Mesothelioma SymptomsThe diagnosing of mesothelioma is no easy task. Many of its symptoms can be
confused with those befitting other maladies. A patient's medical history is reviewed and that also includes the patient's vocational history to
determine if the he or she was exposed to asbestos for any great amount of time. CT scans or x-rays of the chest or abdomen and lung function
tests may be performed to narrow down the likely cause of the symptoms.
Ultimately a biopsy will be conducted to confirm the disease. An oncologist (or a surgeon) removes a tissue sample through the biopsy for
further diagnosis. Thoracoscopy is the biopsy conducted if the cancer is believed to be in the chest. Here the oncologist will make a small cut
through the chest wall in order to insert a lighted tube -- a thoracoscope -- between the ribs. This allows the doctor the ability to look inside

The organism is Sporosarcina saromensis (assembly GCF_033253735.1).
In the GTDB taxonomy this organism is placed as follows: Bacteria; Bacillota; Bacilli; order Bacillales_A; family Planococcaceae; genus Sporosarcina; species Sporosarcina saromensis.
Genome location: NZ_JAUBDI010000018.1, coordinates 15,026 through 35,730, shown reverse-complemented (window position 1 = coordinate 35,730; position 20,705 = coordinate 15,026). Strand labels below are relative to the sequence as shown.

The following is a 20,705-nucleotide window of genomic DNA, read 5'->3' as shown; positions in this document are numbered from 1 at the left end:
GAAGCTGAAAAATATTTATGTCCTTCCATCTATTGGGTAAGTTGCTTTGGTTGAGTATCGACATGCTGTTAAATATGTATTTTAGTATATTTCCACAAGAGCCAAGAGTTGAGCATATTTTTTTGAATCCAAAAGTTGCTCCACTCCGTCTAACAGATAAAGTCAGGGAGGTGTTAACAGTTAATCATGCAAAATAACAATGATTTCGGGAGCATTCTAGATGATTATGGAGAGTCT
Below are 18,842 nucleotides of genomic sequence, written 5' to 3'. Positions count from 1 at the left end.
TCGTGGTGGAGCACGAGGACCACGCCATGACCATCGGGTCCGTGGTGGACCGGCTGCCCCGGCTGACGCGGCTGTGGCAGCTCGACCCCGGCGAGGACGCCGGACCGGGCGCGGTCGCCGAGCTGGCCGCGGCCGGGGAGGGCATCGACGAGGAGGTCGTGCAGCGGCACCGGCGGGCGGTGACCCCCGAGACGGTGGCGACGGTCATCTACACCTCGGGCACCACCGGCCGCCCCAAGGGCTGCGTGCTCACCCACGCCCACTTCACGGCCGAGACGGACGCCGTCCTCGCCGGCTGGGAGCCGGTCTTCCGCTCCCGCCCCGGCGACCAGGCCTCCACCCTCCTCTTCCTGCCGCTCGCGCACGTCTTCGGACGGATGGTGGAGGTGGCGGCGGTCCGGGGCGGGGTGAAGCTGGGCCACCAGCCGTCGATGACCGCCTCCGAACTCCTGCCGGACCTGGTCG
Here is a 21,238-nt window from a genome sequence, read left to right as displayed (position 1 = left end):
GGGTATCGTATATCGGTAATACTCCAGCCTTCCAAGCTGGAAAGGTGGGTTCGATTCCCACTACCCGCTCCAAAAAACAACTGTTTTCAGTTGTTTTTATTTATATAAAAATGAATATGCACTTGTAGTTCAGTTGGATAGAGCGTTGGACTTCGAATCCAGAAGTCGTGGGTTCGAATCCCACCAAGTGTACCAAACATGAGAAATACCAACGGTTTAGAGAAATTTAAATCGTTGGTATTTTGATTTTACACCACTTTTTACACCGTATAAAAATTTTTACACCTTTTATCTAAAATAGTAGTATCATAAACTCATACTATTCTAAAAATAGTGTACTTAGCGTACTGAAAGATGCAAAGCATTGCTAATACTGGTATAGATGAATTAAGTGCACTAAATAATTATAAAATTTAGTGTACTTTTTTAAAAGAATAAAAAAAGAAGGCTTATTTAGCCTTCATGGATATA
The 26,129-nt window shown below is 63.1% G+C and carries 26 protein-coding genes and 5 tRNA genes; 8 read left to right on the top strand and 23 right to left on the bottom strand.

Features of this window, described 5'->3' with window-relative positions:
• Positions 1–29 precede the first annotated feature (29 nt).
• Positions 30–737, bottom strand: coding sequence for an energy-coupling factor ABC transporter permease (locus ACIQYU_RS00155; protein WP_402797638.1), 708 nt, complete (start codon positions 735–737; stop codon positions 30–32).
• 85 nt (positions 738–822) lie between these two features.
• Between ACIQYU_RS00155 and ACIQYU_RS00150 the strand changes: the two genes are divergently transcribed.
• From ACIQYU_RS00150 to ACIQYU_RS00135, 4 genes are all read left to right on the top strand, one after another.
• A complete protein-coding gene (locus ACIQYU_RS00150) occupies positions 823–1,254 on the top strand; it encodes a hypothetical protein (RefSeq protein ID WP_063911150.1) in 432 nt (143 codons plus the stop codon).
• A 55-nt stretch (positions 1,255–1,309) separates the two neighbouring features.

and obtain the necessary tissue samples. Peritoneoscopy is the process used if the cancer is believed to be in the abdomen. Here a peritoneoscope
enters into the abdominal cavity through a small opening.
Is it mesothelioma? If so the doctor will gauge the stage of the disease. When you hear about early detection being critical in treating most
forms of cancer, this is what they mean. Staging determines how advanced the cancer is and if it has spread into other areas.
Mesothelioma is localized if the cancer is found only on the original membrane surface. It is considered advanced if it has spread elsewhere in